Portrait of Stalin appears in Russian-occupied Crimea
23.06.14 | Halya Coynash
DePo reports that a large portrait of Soviet dictator Joseph Stalin has appeared near the Memorial to soldiers of the Second World War in Simferopol. The portrait seems to have appeared on June 22, the anniversary of Nazi Germany’s invasion of Ukraine and beginning of the War for the Soviet Union. There are two stands near the Memorial, with posters from the 1940s glorifying the dictator responsible for the deaths of millions.
The occupation regime’s actions in allowing or promoting this are especially offensive to the indigenous people of the Crimea, the Crimean Tatars who were deported as a people on Stalin’s orders seventy years ago, in May 1944. It is the latest of many affronts including the ban on the traditional remembrance meetings on the anniversary and the fact that veteran Crimean Tatar leader Mustafa Jemiliev has been prohibited from coming to his native Crimea.
An exhibition glorifying Stalin was brought to Simferopol by a Russian group in December 2012 and promptly destroyed by a group of Crimean Tatars, led by members of the Mejlis. The organizers of the exhibition had asserted that they only wanted “an objective picture of the historical figure and head of a great country”.
This has broadly been the line pushed by Russian President Vladimir Putin since around 2007 when he began calls for a ‘more positive approach’ to teaching history. At the Normandy anniversary on June 6 this year he made his support for changing Volgograd back to Stalingrad fairly clear. See: Stalingrad as latest step in glorification of tyrant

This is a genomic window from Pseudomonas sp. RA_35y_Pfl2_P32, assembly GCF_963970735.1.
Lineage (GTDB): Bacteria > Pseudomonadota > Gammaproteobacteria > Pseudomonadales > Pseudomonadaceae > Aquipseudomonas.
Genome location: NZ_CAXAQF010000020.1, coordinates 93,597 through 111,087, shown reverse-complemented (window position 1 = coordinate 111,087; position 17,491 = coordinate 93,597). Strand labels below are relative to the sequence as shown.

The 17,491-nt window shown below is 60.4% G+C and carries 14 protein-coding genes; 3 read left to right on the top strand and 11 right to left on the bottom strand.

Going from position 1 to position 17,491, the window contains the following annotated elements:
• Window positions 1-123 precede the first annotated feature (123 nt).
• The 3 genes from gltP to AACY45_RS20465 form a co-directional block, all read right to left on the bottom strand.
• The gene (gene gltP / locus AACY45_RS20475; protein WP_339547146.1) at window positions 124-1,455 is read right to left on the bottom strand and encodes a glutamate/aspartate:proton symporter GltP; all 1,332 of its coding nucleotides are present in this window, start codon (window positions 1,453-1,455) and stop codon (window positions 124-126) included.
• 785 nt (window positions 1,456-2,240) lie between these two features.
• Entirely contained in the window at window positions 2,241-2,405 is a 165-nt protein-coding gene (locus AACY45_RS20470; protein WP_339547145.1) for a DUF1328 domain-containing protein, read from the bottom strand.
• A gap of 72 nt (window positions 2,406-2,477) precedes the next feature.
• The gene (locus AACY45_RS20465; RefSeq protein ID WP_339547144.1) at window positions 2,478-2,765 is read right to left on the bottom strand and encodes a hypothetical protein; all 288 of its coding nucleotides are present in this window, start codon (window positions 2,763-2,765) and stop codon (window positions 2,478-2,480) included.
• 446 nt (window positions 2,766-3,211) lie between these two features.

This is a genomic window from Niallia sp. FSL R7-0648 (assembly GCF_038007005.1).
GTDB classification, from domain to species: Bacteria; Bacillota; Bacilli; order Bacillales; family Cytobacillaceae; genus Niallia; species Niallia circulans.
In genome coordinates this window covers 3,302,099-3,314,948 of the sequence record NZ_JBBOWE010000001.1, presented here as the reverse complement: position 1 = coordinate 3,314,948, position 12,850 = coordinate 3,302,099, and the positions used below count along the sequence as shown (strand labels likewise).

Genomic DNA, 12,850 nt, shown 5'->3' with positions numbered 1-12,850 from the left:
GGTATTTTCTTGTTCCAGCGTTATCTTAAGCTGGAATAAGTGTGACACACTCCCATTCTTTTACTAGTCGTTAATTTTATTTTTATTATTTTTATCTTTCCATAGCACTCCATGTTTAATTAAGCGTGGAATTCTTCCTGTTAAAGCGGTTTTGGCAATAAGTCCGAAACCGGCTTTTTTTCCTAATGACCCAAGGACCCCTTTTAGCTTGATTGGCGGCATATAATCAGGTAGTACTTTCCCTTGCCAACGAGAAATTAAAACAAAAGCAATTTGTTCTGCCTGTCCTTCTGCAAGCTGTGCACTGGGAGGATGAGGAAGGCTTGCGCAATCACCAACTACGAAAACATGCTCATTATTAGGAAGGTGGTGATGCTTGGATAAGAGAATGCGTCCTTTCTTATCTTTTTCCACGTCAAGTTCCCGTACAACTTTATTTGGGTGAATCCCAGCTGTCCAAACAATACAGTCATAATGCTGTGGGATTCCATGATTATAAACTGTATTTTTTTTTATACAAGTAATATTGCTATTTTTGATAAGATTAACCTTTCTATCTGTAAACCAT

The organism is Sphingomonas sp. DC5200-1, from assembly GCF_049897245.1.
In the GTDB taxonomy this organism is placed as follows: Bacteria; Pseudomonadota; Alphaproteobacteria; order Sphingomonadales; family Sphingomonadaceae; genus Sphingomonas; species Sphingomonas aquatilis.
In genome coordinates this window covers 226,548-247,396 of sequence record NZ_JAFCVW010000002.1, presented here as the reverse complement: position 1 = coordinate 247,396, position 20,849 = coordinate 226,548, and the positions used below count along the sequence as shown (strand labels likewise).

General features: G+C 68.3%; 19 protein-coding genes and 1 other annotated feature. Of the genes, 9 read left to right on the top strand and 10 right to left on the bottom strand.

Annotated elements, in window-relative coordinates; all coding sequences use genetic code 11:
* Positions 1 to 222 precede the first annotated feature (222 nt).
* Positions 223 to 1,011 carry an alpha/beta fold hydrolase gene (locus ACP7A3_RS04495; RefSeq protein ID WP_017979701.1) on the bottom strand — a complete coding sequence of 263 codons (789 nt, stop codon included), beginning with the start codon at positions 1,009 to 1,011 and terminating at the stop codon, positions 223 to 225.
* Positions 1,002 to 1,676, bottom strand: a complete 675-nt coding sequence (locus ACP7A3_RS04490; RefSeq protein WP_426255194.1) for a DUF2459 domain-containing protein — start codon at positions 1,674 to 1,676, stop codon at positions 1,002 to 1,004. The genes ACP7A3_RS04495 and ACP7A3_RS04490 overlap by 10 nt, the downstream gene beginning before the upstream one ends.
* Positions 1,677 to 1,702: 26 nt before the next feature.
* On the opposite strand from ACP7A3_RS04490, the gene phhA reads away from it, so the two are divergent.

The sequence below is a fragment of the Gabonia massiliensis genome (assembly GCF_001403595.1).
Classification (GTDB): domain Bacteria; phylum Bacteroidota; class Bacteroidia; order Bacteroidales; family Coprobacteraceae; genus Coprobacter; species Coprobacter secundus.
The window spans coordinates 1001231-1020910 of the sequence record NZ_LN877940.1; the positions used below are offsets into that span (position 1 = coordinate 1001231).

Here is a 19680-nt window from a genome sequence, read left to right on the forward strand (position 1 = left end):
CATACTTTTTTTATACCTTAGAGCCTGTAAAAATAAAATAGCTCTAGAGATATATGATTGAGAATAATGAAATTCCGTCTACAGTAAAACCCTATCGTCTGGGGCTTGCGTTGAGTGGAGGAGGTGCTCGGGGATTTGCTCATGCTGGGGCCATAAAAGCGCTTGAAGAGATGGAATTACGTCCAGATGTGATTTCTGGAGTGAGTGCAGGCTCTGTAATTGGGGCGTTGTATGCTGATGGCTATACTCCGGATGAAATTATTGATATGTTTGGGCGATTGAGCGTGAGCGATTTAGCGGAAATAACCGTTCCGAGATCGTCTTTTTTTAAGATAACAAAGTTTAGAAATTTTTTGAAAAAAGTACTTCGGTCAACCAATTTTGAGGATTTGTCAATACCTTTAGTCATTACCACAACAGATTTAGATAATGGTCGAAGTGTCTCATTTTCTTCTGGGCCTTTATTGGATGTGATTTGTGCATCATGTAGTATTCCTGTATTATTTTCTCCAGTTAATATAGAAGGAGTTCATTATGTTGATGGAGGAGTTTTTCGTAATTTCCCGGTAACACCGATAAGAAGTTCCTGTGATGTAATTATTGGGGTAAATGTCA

In August 2009 a stone was unveiled at the Kurskaya Circle Line Metro Station in Moscow. The inscription read: “Stalin brought us up – to be true to the people. He inspired us to labour and to heroism!”. The words are from Sergei Mikhalkov’s version of the national anthem, and were removed after Stalin was denounced back in 1956. They were reinstated with the claim then being that this was merely for the sake of historical authenticity.
None of the clear moves in Russia to whiten Stalin’s image in school textbooks; to reinstate monuments and return his name to the city where the pivotal Battle of Stalingrad took place have received much attention in the west. There would be international outcry if attempts were made to place Hitler in a ‘historical context”.
Concern at such silence is not only in memory of our relatives and the millions of other victims of a monstrous tyrant. The effective editing of history, downplaying of crimes against humanity and presentation of Stalin as a ‘great administrator’ under whom the Soviet Union achieved ‘greatness’ come at a time when the Kremlin under Vladimir Putin is seeking to regain lost power and ‘glory’, albeit now for the Russian Federation. Putin has already called the collapse of the Soviet empire the greatest catastrophe of the twentieth century, and his aggression against Ukraine is largely due to the vital importance of Ukraine for his grandiose plans for a Euroasian union.
There has been nothing good to say about Russia’s annexation of the Crimea, and its behaviour ever since. Attempts to ‘rehabiltiate’ Stalin may not be among the most pressing concerns after three months of Russian rule, but they are still deeply repugnant and it is a worrying sign.
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